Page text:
Still a few days to kill before I need to be in Montenegro so I decided to follow up a tip from a local I spoke to whilst staying in Shkodër. He suggested I should take a coach tour to Lake Komani. I think he was only suggesting this because he ran tours to the lake, but it got me interested so after checking out the map I decided I would make my own way there the next day.
Lake Komani is not far from Shkodër, only about 60km, but after heading south and turning of the main road to head inland the road quickly turns to gravel and potholes.
I passed a sign post for the town of Puke and continued towards the lake, the road didn’t get any better as it twisted through the rocky scenery. I could see the river not far below on the left and there where trees and rock face on the right. Occasionally I would see evidence of fire having destroyed large areas of trees, whether started naturally or deliberately I don’t know. Luckily there was not much in the way of traffic, apart from the occasional car or van carefully threading its way around or through the potholes that I was easily able to out manoeuvre and pass by or overtake.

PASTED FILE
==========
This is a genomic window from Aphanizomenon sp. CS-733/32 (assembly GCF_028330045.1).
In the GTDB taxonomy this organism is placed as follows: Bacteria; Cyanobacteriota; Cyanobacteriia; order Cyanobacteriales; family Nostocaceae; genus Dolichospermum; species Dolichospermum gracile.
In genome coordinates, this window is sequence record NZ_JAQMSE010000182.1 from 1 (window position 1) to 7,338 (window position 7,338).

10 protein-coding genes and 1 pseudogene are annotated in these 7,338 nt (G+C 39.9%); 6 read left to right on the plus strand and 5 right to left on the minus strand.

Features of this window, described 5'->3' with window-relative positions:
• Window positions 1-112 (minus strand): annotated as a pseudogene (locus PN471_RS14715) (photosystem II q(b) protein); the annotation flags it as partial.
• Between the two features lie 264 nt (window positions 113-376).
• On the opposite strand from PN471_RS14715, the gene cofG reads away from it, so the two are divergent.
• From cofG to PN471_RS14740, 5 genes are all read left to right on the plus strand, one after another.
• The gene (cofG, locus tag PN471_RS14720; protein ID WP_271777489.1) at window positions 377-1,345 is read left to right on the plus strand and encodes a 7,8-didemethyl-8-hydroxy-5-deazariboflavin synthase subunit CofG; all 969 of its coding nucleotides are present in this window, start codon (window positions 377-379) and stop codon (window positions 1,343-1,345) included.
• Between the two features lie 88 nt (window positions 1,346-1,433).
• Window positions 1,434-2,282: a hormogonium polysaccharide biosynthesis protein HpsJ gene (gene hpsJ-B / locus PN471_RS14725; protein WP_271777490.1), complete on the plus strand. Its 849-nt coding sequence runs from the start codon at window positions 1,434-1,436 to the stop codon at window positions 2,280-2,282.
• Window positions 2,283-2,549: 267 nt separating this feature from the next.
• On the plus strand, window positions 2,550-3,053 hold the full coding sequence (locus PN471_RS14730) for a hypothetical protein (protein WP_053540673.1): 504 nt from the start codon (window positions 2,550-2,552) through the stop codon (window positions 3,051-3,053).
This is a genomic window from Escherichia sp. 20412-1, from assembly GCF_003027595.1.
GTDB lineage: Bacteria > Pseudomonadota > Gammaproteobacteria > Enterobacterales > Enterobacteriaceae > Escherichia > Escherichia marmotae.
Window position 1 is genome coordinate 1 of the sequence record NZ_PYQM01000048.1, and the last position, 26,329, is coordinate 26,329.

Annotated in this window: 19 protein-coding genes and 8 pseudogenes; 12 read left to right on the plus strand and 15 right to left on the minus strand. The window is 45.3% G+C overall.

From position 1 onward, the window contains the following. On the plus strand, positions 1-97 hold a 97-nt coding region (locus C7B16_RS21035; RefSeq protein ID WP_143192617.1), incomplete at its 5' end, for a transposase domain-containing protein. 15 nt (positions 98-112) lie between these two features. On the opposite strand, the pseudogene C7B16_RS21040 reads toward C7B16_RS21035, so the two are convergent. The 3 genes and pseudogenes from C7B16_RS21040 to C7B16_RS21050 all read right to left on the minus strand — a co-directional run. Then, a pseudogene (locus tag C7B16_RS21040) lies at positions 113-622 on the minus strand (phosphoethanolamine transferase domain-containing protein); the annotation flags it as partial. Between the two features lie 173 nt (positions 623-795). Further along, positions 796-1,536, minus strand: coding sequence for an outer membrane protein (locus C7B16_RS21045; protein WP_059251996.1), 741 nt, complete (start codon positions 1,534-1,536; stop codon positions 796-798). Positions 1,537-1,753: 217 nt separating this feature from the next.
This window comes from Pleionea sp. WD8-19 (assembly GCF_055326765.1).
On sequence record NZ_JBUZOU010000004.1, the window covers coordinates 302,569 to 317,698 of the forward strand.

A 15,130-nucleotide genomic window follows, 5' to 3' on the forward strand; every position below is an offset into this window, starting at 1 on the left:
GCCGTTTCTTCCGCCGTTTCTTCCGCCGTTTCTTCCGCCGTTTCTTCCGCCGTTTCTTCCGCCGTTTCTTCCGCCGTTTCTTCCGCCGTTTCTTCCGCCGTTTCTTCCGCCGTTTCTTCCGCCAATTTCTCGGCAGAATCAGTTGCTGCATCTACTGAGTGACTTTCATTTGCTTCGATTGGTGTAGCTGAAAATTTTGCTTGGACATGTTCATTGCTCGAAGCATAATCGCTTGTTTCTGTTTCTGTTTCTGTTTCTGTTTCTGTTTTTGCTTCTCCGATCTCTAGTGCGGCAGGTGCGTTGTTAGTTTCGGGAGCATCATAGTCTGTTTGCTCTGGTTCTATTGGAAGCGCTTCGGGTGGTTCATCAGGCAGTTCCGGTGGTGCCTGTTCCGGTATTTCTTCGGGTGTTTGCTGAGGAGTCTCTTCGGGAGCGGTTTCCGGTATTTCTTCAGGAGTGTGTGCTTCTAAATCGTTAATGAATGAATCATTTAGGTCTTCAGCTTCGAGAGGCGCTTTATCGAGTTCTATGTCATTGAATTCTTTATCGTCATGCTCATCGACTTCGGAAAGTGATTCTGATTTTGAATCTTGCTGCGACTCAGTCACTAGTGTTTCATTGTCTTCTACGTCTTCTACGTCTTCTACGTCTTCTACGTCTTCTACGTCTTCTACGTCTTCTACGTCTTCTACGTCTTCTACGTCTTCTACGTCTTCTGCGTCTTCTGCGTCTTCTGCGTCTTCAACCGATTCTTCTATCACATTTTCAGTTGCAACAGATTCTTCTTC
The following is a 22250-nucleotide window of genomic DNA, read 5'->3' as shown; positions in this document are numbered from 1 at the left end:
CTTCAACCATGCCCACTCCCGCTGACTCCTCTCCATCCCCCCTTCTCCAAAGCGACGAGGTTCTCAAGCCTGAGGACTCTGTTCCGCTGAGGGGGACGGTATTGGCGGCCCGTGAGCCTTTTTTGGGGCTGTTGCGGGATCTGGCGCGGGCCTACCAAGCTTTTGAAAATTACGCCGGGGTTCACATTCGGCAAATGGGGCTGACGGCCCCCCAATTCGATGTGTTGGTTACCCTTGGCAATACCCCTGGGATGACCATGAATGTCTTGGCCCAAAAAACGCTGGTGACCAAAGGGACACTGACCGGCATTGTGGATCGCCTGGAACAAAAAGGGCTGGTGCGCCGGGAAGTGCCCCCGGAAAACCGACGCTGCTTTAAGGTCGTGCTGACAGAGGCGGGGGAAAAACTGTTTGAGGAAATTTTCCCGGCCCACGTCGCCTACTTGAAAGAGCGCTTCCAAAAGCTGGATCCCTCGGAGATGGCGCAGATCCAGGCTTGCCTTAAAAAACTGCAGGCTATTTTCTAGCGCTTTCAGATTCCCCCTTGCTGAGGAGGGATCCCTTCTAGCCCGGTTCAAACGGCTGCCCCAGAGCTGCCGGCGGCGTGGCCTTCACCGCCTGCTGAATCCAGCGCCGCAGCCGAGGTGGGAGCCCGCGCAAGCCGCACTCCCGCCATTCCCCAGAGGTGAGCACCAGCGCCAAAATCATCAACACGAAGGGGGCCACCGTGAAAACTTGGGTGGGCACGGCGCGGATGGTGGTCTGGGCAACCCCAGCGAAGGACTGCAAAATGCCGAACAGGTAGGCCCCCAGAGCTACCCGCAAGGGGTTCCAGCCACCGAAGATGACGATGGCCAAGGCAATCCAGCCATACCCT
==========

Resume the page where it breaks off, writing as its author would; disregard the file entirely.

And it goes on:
Being fairly remote there wasn’t much going on along the road, however I did see a couple of lanes leading up to farm houses (or holiday homes?) and occasionally saw the odd goat and even a pig at one point.
The worst section of road was only about 30km but it took about one and a half hours to reach the Koman Hydroelectric Power Station at this end of the lake. After following a very dark and damp single track tunnel through the mountain for about half a kilometre I reached a dead end at the lake shore. There was no more road, and the only way to continue was by ferry.
It was late afternoon and the ferry took 3 hours there and 3 hours back so I wasn’t going to do that today. I retraced my track back through the tunnel to a small bar a couple of kms away and had a drink and salad whilst I decided what to do next. I’d noticed a campsite across the road, so after taking a quick look pitched my tent and went to look for beer.
Leaving my bike at the campsite, I got a lift the short distance back to the ferry port along with some other campers. We negotiated our way onto the ferry and after a short wait, were heading along the river Drin. Putting aside all the plastic bottles and other rubbish in the river it was quite picturesque. The ferry moved slowly along the river so there was plenty of time to take it all in and there were hardly any signs of life along the banks apart from the occasional fisherman or farmer or glimpse of a road running along the ledge.
There are no facilities on the ferry so there is nothing to do apart from watch the scenery go by, so after three hours it’s quite a relief to arrive at Fierza and land. Except, there is just as little here, just a ferry jetty. Some of the passengers leave and continue their journey onwards but most just wait for the ferry back.